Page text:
MicroK8s is one of the lightest Kubernetes deployments available, with a very small footprint. This makes it ideal for deployment on edge devices or lightweight machines such as a Raspberry Pi or virtual machine. It can be used in a production environment at a very small scale, but is probably mostly known for its use in development and testing. It is very simple to install and launch a quick Kubernetes cluster with MicroK8s, do your needed testing, and then remove the entire package.
In this tutorial, we will see how to get started with Kubernetes by installing and using MicroK8s on Ubuntu Linux. Since MicroK8s can be installed via Snap package manager, downloading and setting it up is a piece of cake. You will also learn how to interact with your MicroK8s cluster and then remove the software when finished.
In this tutorial you will learn:
- How to download and install MicroK8s on Ubuntu Linux
- How to interact with your MicroK8s cluster
|Category||Requirements, Conventions or Software Version Used|
|System||Any Linux distro|
|Other||Privileged access to your Linux system as root or via the
# – requires given linux commands to be executed with root privileges either directly as a root user or by use of
$ – requires given linux commands to be executed as a regular non-privileged user
Install and Use MicroK8s on Ubuntu step by step instructions
- The first thing to do is open a command line on your Ubuntu system and execute the following
snapcommand to install MicroK8s:
$ sudo snap install microk8s --classic
- Then, execute the following commands to configure Ubuntu’s ufw firewall to allow communication between the Kubernetes pods and traffic to and from the internet to pods.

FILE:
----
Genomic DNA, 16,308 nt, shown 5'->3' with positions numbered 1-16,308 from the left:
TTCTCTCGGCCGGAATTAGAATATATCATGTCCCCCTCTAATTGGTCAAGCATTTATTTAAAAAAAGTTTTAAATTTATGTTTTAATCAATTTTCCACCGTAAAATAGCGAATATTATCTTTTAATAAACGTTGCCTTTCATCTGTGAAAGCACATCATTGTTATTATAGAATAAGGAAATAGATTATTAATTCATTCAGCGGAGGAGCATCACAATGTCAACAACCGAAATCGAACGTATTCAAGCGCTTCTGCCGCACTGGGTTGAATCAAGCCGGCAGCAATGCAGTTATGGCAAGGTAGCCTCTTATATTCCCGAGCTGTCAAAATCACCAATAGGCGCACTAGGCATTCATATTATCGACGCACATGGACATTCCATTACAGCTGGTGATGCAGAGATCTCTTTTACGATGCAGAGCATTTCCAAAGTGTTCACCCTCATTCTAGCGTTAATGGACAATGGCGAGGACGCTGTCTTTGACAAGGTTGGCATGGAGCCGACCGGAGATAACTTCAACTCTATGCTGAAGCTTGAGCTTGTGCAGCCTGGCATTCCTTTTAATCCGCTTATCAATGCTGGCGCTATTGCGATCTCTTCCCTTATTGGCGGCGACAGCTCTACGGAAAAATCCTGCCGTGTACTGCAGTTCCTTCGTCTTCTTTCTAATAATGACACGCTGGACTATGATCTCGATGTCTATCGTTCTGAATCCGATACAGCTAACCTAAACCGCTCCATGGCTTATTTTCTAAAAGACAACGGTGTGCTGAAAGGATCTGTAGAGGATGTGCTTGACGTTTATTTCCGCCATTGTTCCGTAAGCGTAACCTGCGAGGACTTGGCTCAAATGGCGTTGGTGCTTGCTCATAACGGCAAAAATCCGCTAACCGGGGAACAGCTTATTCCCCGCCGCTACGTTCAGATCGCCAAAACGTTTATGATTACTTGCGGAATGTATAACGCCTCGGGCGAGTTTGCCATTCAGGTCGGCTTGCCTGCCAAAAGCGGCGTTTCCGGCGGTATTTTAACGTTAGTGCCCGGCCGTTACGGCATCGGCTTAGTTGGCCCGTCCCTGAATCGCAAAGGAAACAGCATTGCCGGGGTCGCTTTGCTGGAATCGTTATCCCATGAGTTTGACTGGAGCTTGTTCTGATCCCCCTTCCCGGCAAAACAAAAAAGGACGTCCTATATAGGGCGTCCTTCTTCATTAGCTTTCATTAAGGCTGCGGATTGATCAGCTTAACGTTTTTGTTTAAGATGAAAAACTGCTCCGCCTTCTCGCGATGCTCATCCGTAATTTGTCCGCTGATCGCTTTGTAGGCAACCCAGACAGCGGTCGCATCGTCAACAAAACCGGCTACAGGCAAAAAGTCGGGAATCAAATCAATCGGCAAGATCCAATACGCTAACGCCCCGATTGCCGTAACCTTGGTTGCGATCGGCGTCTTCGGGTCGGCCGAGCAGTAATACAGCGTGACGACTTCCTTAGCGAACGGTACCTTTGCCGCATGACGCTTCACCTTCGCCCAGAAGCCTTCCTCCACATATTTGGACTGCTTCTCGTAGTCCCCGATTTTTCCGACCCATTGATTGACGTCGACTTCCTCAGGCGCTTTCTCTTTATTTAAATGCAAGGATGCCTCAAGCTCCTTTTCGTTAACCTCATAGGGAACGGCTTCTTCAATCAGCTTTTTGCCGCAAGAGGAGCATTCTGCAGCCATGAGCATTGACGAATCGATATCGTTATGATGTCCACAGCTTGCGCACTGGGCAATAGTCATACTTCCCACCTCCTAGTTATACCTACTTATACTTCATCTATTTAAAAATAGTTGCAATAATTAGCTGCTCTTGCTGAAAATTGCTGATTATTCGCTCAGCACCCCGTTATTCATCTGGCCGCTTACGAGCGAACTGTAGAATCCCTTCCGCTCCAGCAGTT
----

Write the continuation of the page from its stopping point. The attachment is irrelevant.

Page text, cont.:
$ sudo ufw allow in on cni0 $ sudo ufw allow out on cni0 $ sudo ufw default allow routed
- Next, add your current user to the MicroK8s user group so you have access to all of the necessary commands:
$ sudo usermod -a -G microk8s $USER $ sudo mkdir ~/.kube && sudo chown -R $USER ~/.kube $ sudo newgrp microk8s
- The MicroK8s deployment only has the essential elements enabled out of the box. You can see a full list with the following command:
$ microk8s status
- You can enable any number of needed services with the following commands. Enable all of the services that you will need:
$ microk8s enable dns $ microk8s enable dashboard $ microk8s enable storage $ microk8s enable ingress $ microk8s enable gpu $ microk8s enable istio $ microk8s enable registry
To disable any of these services later, just issue the same command but replace
$ microk8s disable dns
- You can see the status of your services with the following command. They are ready to go once they switch to the ‘Running’ status:
$ microk8s kubectl get all --all-namespaces
- As we can see in the screenshot above, our Cluster IP Kubernetes dashboard is
10.152.183.38but yours might be different, so be sure to check. We can now navigate to this address in our browser to access the web based dashboard.
- To log in to the web based dashboard, generate a token with the following commands, and then paste it into login prompt in Firefox.
$ token=$(microk8s kubectl -n kube-system get secret | grep default-token | cut -d " " -f1) $ microk8s kubectl -n kube-system describe secret $token
- You can now get started with deploying your containerized application, or follow along with the three commands below to deploy, and expose a microbot service as an example and proof of concept:
$ microk8s kubectl create deployment microbot --image=dontrebootme/microbot:v1 $ microk8s kubectl scale deployment microbot --replicas=2 $ microk8s kubectl expose deployment microbot --type=NodePort --port=80 --name=microbot-service
- You will see your new deployment in the output when executing:
$ microk8s kubectl get all --all-namespaces
- To see all of the other MicroK8s commands available, you can use the
-hoption and view a full list:
$ microk8s -h
- If, after your testing, you need to get rid of MicroK8s, you can execute:
$ microk8s stop $ sudo snap remove microk8s
In this tutorial, we saw how to install and use MicroK8s to create a Kubernetes cluster on an Ubuntu Linux system. MicroK8s makes for a great Kubernetes environment for developing or testing, and is even production ready in case you need to create a barebones Kubernetes cluster. It can run on just about any kind of hardware, and leaves a very small footprint for when you are done using it.